A History of our Great Market
by Paul Dickson
When the Normans arrived in Norwich after the Conquest, they established a new Borough to the west of the Castle. They also established a new market in what became known as the French Borough. This market has been at the heart of Norwich ever since.
At the height of the Middle Ages the Market stretched from the Guildhall to St Stephen’s Church. Its importance grew as Norwich became one of the richest towns in the country with its booming woollen cloth industry.
But the centre of the Market has always been the area between St Peter Mancroft and the Guildhall. The Upper Market, which featured permanent stalls for meat and fish traders and woollen and linen sellers, was on what is now St Peter’s Street and the pavement leading to the Memorial Gardens.
A range of buildings gradually grew up along the area now occupied by the Memorial Gardens, splitting the Upper from the Lower Market. Narrow passageways provided access between the two sections of the Market. Pudding Lane is a survivor from this time.
The Lower Market, which became known as the Great Market and roughly occupied the area covered by market stalls today, was orginally a space used by people from the countryside, who visited on Market Days to sell their wares.
Thomas Baskerville from Abingdon wrote an account of a visit to Norwich in 1681 and described the Market: “A little way from this castle on the opposite side of a hill, is the chief market place of this city…they not as in London allowing markets in several places, make it vastly of provisions, especially on Saturdays, where I saw the greatest shambles for butchers’ meat I had ever yet seen, and the like also for poultry and dairy meats, which dairy people also bring many quarters of veal with their butter and cheese, and I believe also in their seasons pork and hog meats.”
The Market Cross used to be in the middle of the Great Market. The last cross, which was built between 1501 and 1503, was a magnificent structure, 21.5 metres high and 9 metres wide. It was pulled down by the city authorities in 1732, because it was thought to be too expensive to maintain.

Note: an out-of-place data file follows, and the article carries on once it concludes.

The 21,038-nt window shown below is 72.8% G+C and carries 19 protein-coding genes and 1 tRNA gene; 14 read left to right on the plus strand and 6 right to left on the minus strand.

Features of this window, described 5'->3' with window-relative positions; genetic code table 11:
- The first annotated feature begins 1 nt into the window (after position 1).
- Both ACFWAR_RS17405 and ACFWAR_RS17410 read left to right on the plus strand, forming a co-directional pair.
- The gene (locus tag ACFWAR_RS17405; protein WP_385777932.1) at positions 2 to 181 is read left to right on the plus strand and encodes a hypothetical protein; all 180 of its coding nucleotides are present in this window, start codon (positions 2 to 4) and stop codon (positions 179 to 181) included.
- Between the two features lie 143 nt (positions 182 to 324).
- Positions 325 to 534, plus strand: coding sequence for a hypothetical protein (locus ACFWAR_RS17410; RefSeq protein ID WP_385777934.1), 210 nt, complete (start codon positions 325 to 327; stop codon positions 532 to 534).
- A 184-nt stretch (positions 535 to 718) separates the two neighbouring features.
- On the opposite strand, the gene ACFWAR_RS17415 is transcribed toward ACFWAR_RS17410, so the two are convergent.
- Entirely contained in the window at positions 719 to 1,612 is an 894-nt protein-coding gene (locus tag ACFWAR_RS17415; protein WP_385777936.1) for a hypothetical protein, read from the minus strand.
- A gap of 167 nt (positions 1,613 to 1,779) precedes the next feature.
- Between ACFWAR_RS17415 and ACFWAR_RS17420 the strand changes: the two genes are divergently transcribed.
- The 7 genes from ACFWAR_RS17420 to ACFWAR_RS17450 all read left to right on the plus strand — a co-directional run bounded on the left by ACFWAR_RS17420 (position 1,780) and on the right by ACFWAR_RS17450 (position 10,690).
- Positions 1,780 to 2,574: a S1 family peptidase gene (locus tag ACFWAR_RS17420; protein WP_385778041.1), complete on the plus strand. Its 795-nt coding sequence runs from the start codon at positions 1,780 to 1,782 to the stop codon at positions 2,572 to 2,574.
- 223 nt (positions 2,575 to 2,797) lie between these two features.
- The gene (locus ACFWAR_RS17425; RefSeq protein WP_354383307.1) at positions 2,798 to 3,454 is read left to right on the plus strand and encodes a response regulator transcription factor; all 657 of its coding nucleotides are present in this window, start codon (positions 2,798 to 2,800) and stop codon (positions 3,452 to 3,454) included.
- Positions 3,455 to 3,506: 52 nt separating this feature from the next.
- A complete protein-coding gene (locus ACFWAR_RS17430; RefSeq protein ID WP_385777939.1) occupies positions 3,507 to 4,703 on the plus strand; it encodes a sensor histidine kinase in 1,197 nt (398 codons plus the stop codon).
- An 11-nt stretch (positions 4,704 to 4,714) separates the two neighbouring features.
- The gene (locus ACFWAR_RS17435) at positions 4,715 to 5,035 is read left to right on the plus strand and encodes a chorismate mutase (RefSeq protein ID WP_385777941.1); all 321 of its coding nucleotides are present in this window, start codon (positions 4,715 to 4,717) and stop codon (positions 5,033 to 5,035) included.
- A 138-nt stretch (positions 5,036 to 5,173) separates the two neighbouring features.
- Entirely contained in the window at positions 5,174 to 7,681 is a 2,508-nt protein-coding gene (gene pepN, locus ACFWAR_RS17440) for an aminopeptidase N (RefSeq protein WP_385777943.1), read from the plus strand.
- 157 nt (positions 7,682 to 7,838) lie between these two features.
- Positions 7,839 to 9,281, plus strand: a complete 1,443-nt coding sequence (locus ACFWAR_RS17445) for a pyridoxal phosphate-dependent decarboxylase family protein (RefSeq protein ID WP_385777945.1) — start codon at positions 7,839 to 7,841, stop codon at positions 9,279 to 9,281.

The foundations were revealed during the 2005 revamp and the Cross’ circumference has been marked in red near the front of the Market.
The Market area also has a more grisly past, hosting many public punishments. The stocks and pillory were at the east end of the Guildhall. It was also a centre for executions, including 49 of Kett’s rebels who were hanged by the Earl of Warwick, close to the Market Cross, in August 1549.
On a more cheerful note, the area has always be a centre for entertainment. On Mayor making day, a colourful procession used to head from the new Mayor’s house to the Guildhall, which was built between 1407-1413 to be the main civic meeting place.
Street entertainers have been part of the Market scene for centuries, along with lively pubs. There used to be more than 30 pubs in the area. Today, the Sir Garnet and Sir Toby’s Beers maintain the tradition.
St Peter Mancroft Church, founded by the Normans and rebuilt as the main civic church between 1430 and 1450, is also the Market church.
A Market For Our Times, Norwich Heritage Projects (2010) www.norwich-heritage.co.uk
The Great Market, Ursula Priestley (Centre of East Anglian Studies, 1987)
George Plunkett’s Photographs of Old Norwich www.georgeplunkett.co.uk
A 1½ hour guided tour in and around Norwich Market, celebrating 940 years of buying and selling at the heart of the city, including sampling the food on offer at today’s market stalls*.
The tour looks at the impact of the Normans; the growth of the Medieval Market and the Paston Letters; the great church of St Peter Mancroft; the role of the Tollhouse and later the Guildhall; the market as a place of execution and entertainment; the long lost Market Cross; the coaching era, the inns and the diaries of Parson Woodforde; pubs, banking and the Victorian era; shoemaking and the story of Start-Rite; the building of City Hall and redevelopment of the market in the 1930s and 21st century changes.
Friday 17th September 2021
Includes a cup of tea at Birchley’s Loose Leaf Tea
£9 per person
(Please Note: Friday 3rd September and Friday 1st October Tours have been cancelled)
Book a private tour (maximum group size – 6) or reserve places on a public bookable tour.